Workforce Investment Act

June 20, 2011 at 4:10 pm 2 comments

ALA outlines library priorities for reauthorization of the Workforce Investment Act

WASHINGTON, DC – The American Library Association (ALA) submitted comments to the leaders of the Senate Health, Education, Labor and Pensions (HELP) Committee on Friday, urging the committee to consider library priorities for the reauthorization of the Workforce Investment Act.

“Libraries play a critical role in providing access to workforce development activities and information related to training services and employment opportunities,” Emily Sheketoff, executive director of the ALA Washington Office, said.

“We asked the committee to recognize the work libraries are already doing to help the public get back to work and to include libraries in this bill so that they will have the resources and support they need to continue strengthening America’s workforce and helping people look for jobs.”

The ALA’s comments outline seven priorities for the reauthorization of the Workforce Investment Act. Foremost, the ALA asks the HELP Committee to ensure the bill makes public libraries are eligible for funds for employment and training activities and encourages workforce operators to partner with public libraries. The comments also ask the committee to include public libraries as part of state and local Workforce Development Boards and to emphasize the importance of adult digital literacy skills training.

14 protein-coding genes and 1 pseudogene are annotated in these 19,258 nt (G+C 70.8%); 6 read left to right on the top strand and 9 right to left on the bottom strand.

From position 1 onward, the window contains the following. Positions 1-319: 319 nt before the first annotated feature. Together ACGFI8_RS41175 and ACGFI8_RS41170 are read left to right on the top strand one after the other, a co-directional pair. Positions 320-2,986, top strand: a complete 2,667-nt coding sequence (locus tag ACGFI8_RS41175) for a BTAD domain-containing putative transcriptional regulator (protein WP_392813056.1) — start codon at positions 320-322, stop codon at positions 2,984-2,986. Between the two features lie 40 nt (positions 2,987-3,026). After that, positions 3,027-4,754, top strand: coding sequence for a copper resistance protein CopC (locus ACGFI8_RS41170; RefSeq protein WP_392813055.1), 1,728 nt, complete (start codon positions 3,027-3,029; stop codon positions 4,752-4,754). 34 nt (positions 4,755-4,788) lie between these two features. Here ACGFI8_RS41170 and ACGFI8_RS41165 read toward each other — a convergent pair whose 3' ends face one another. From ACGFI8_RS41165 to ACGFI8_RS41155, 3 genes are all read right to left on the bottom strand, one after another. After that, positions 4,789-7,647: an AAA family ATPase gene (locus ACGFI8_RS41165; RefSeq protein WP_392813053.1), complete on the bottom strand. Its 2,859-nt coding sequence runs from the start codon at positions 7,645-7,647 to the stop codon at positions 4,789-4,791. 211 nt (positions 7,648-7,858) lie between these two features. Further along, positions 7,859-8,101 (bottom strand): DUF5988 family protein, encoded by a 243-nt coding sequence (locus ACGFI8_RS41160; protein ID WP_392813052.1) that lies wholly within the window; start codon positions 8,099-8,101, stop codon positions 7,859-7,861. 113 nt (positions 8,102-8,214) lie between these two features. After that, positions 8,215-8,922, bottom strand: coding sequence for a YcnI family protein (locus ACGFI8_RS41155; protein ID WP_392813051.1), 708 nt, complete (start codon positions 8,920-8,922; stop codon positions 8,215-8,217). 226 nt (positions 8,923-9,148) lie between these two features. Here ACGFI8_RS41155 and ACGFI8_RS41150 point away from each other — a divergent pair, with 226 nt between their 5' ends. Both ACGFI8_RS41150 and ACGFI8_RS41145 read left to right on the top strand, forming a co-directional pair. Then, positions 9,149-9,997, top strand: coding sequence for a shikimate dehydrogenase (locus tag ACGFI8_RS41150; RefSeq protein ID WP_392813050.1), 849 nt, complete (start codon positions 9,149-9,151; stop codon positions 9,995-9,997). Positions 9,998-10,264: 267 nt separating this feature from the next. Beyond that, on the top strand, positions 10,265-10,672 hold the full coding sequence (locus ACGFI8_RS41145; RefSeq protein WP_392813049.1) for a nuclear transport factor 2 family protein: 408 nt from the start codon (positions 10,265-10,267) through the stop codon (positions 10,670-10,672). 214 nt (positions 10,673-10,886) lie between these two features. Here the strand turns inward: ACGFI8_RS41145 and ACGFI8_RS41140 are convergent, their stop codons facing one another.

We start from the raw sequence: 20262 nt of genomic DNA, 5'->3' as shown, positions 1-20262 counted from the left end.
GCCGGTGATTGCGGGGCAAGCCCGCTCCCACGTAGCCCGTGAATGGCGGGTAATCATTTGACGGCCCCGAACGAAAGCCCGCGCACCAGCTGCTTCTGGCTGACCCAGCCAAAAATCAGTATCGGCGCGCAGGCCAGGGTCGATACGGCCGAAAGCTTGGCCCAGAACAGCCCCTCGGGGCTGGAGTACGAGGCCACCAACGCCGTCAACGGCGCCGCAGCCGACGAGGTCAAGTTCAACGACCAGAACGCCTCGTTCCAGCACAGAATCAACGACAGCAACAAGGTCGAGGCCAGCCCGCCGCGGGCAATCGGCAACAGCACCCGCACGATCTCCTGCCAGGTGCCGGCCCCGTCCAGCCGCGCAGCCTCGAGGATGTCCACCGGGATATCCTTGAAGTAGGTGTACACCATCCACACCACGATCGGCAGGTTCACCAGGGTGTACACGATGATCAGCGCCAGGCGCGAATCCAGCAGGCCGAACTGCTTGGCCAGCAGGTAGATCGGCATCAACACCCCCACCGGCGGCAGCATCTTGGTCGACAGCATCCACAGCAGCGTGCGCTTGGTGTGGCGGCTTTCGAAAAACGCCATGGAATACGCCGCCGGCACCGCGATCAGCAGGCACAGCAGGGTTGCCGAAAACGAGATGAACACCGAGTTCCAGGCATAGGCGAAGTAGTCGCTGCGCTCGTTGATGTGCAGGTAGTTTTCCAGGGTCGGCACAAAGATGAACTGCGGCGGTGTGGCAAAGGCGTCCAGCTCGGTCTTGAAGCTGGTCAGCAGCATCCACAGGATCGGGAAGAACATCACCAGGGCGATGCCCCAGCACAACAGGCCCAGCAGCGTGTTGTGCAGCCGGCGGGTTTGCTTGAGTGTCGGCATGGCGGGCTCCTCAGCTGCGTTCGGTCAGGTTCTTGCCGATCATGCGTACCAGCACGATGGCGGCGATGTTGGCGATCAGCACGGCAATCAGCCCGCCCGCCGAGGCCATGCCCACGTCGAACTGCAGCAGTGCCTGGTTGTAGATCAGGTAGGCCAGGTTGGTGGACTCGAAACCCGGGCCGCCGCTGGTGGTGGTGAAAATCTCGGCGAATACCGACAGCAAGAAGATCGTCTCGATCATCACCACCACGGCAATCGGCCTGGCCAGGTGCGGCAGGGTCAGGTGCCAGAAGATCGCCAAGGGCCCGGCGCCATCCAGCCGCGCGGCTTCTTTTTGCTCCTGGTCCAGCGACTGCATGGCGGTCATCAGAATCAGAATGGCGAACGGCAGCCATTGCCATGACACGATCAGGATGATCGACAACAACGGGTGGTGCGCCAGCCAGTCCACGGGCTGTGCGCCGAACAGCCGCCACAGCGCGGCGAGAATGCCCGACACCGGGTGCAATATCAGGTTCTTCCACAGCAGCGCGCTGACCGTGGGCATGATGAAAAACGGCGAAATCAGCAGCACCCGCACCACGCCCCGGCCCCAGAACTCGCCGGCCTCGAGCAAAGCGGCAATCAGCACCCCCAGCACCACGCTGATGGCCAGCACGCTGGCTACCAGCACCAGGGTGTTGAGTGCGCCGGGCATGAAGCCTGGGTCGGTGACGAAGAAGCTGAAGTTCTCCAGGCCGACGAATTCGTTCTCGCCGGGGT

Entry filed under: adult education, American Library Association.

Opportunity for All: How Library Policies and Practices Impact Public Internet Access (IMLS, June 2011). Visions for 21st Century Public Library

2 Comments Add your own

  • 1. Deborah Moorman  |  June 20, 2011 at 8:45 pm

    I just posted this to my facebook page. Maybe some my friends will be able to make a call and help get some action started.

  • 2. Holly Phillips  |  June 29, 2011 at 7:07 pm

    I think it makes perfect sense for public libraries to be considered and funded in workforce investment plans. So many times at my library, patrons have been referred by governement entities. Each agency, including the library, is doing the best it can with shrinking budgets and finite staff.

    The way things are, it seems that putting so much of our own resources- computers, internet access, and, perhaps most importantly, staff time- into helping people in their job serach is an unfunded mandate. We’re already doing the work, and it would help the whole community if we were given the resources to continue and improve on the services we provide.


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